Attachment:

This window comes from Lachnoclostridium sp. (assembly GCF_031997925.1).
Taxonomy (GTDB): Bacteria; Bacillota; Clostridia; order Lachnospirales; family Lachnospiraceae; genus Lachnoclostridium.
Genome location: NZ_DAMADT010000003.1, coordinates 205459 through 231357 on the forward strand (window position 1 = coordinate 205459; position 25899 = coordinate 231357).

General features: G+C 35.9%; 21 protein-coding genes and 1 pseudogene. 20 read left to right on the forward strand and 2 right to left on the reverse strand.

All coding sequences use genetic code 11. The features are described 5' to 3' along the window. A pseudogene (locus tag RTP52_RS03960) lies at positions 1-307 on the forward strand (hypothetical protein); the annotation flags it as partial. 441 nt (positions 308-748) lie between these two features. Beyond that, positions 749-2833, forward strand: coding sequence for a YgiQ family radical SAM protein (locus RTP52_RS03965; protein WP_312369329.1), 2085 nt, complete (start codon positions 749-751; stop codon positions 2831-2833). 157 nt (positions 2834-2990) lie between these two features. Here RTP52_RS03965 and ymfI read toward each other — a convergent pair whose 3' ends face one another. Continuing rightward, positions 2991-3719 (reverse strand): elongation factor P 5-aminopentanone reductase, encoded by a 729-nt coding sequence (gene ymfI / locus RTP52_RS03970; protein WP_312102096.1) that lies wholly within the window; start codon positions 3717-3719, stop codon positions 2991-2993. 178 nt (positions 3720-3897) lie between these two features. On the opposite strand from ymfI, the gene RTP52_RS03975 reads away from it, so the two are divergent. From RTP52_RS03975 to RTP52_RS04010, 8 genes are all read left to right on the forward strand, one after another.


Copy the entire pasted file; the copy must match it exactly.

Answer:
This window comes from Lachnoclostridium sp. (assembly GCF_031997925.1).
Taxonomy (GTDB): Bacteria; Bacillota; Clostridia; order Lachnospirales; family Lachnospiraceae; genus Lachnoclostridium.
Genome location: NZ_DAMADT010000003.1, coordinates 205459 through 231357 on the forward strand (window position 1 = coordinate 205459; position 25899 = coordinate 231357).

General features: G+C 35.9%; 21 protein-coding genes and 1 pseudogene. 20 read left to right on the forward strand and 2 right to left on the reverse strand.

All coding sequences use genetic code 11. The features are described 5' to 3' along the window. A pseudogene (locus tag RTP52_RS03960) lies at positions 1-307 on the forward strand (hypothetical protein); the annotation flags it as partial. 441 nt (positions 308-748) lie between these two features. Beyond that, positions 749-2833, forward strand: coding sequence for a YgiQ family radical SAM protein (locus RTP52_RS03965; protein WP_312369329.1), 2085 nt, complete (start codon positions 749-751; stop codon positions 2831-2833). 157 nt (positions 2834-2990) lie between these two features. Here RTP52_RS03965 and ymfI read toward each other — a convergent pair whose 3' ends face one another. Continuing rightward, positions 2991-3719 (reverse strand): elongation factor P 5-aminopentanone reductase, encoded by a 729-nt coding sequence (gene ymfI / locus RTP52_RS03970; protein WP_312102096.1) that lies wholly within the window; start codon positions 3717-3719, stop codon positions 2991-2993. 178 nt (positions 3720-3897) lie between these two features. On the opposite strand from ymfI, the gene RTP52_RS03975 reads away from it, so the two are divergent. From RTP52_RS03975 to RTP52_RS04010, 8 genes are all read left to right on the forward strand, one after another.